Like many metropoli, Rome is a glorious combination of ancient monuments and modern, bustling life. Visitors will find far too much to do, no matter what their tastes.
For those who love fine art, Rome is second in Italy perhaps only to Florence. Like Florence, that isn’t only because of its numerous museums such as the Vatican Museums or the Gallery Borghese. The city itself is an enormous outdoor sculpture garden and architectural treasure trove.
The Trevi Fountain is the most famous of Rome’s many outdoor fountains festooned with sea-themed sculptures, but it is far from the only one. The Fountain of the Moor, Neptune’s Fountain, La Barcaccia and a dozen others can all proudly compete with that magnificent coin-filled masterwork.
For tourists interested in archaeological sites – and that is a very large percentage of travelers Read more…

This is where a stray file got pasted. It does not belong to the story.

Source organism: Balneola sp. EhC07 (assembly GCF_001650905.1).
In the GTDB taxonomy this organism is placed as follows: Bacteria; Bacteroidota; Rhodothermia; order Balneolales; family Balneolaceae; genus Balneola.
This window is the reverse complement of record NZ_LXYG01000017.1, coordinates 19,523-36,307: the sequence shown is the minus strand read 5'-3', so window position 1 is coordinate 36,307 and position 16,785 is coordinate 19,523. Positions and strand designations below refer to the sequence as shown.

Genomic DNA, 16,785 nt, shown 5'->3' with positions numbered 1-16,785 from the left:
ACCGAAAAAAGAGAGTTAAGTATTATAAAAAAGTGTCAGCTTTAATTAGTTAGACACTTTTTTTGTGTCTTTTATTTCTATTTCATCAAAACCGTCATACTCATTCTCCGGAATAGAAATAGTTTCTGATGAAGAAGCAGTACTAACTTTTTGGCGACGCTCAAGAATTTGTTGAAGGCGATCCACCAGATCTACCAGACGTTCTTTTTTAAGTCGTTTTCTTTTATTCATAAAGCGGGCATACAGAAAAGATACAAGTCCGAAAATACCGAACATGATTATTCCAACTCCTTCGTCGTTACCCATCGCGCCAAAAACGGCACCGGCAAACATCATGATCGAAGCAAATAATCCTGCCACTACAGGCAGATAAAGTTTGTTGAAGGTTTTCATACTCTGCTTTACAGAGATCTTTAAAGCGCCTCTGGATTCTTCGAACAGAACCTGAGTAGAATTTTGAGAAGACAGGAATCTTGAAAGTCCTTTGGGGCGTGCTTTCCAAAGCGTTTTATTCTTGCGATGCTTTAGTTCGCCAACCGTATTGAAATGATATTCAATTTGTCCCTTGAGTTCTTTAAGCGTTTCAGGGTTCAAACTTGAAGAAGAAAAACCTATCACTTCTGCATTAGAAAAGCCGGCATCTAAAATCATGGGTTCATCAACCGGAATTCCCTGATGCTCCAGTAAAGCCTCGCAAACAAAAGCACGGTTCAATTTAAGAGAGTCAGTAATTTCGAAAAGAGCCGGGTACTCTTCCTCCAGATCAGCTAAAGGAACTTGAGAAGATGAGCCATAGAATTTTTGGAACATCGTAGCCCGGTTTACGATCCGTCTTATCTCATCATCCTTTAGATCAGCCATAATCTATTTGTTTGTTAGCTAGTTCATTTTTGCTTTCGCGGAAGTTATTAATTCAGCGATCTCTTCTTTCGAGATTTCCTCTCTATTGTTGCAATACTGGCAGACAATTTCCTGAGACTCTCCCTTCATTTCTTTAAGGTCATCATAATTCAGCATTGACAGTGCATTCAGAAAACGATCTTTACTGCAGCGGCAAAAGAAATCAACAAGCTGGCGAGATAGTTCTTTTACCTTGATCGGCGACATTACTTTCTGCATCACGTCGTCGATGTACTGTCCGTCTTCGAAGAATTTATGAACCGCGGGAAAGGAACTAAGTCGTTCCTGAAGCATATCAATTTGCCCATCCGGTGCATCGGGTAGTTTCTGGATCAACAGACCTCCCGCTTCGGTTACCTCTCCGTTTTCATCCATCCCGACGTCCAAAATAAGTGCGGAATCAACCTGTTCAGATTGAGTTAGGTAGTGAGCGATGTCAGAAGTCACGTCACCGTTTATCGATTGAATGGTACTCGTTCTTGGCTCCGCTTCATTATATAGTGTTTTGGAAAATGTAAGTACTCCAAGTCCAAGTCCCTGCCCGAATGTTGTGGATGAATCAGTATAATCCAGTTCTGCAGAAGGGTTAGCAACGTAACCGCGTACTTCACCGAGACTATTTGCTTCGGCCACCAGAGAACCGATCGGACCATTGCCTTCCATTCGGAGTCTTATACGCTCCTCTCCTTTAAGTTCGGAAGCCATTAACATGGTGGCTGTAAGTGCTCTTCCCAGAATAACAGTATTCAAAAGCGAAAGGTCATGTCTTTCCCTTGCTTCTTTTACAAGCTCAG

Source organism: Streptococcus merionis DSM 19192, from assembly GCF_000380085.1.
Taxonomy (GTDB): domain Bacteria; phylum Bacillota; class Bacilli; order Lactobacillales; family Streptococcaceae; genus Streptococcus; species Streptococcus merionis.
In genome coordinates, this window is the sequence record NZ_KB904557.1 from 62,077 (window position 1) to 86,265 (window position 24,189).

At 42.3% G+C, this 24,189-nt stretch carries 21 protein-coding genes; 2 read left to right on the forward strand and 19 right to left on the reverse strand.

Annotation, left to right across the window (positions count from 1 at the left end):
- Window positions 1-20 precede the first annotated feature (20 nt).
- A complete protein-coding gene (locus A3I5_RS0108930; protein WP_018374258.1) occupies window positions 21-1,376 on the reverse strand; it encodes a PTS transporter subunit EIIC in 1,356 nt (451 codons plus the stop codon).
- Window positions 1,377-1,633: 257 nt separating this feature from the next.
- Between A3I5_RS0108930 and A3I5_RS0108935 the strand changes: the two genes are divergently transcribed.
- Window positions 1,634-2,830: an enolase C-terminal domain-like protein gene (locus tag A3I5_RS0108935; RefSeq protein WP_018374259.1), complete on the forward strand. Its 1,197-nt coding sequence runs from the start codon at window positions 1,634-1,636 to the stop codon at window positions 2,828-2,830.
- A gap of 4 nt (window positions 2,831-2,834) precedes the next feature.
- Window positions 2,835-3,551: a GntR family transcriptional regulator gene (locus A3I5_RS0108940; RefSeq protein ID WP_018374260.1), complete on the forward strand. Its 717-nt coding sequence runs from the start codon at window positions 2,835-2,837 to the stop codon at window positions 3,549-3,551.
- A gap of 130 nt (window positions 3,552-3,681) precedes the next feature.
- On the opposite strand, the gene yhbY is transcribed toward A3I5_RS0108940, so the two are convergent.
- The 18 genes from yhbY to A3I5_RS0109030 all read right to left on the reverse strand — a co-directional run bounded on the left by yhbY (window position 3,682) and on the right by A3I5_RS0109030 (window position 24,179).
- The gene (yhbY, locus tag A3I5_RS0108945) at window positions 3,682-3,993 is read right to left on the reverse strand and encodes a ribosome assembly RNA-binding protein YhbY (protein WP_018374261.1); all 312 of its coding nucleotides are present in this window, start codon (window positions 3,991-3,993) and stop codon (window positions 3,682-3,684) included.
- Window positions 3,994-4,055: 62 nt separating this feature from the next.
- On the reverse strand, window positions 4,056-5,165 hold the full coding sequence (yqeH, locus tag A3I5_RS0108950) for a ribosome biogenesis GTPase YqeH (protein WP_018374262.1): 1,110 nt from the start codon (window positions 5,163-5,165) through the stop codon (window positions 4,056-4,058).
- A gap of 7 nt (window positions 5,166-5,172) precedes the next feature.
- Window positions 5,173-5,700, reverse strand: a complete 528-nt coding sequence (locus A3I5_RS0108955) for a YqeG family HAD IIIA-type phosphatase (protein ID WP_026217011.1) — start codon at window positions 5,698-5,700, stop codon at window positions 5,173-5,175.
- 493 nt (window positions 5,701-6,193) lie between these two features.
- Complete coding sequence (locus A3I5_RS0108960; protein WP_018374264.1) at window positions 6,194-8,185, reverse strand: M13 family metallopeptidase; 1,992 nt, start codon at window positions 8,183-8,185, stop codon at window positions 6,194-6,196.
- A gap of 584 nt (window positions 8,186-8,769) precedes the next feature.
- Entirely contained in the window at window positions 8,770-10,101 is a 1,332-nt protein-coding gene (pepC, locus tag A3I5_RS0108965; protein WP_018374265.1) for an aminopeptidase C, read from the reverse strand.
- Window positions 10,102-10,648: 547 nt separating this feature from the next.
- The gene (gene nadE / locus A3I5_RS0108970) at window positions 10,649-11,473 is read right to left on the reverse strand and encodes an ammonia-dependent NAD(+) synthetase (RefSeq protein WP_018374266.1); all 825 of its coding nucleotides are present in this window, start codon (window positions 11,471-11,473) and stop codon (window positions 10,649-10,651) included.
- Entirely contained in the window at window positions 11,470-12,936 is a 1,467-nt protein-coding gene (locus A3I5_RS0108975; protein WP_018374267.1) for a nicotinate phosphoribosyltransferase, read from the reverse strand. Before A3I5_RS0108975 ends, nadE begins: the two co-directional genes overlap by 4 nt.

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Though named after Pope Sixtus IV, who commissioned the chapel construction, the Sistine Chapel was given everlasting fame by Pope Julius II. For, in 1508, it was he who commissioned Michaelangelo to paint frescoes to cover the 10,000 square foot ceiling.
But on the way to the ceiling there are many delights for visitors to Rome and Vatican City, of which the Sistine forms a part. The chapel is nearby the Vatican Museum, itself worth a day or two. And, St. Peter’s is also not far away with another Michaelangelo masterpiece, the Pieta not to mention the dome of the basilica.
The chapel itself is on the small side, only 41m (135 ft) by Read more…
Formally known by the name Basilica di San Pietro, St. Peter’s Basilica is one of Rome’s foremost tourist attractions. This one site alone has enough to see to occupy an entire day or more. St. Peter’s is among the most well-known and frequently visited buildings inside Vatican City.
Though legend has it that the site was the burial place of Saint Peter, there’s slim evidence for the belief. Rather, it is sited on what was likely the 1st century Circus of Nero.
In the 4th century AD the early Christian Roman Emperor Constantine ordered construction of a basilica which preceded the more famous effort by a thousand years. Read more…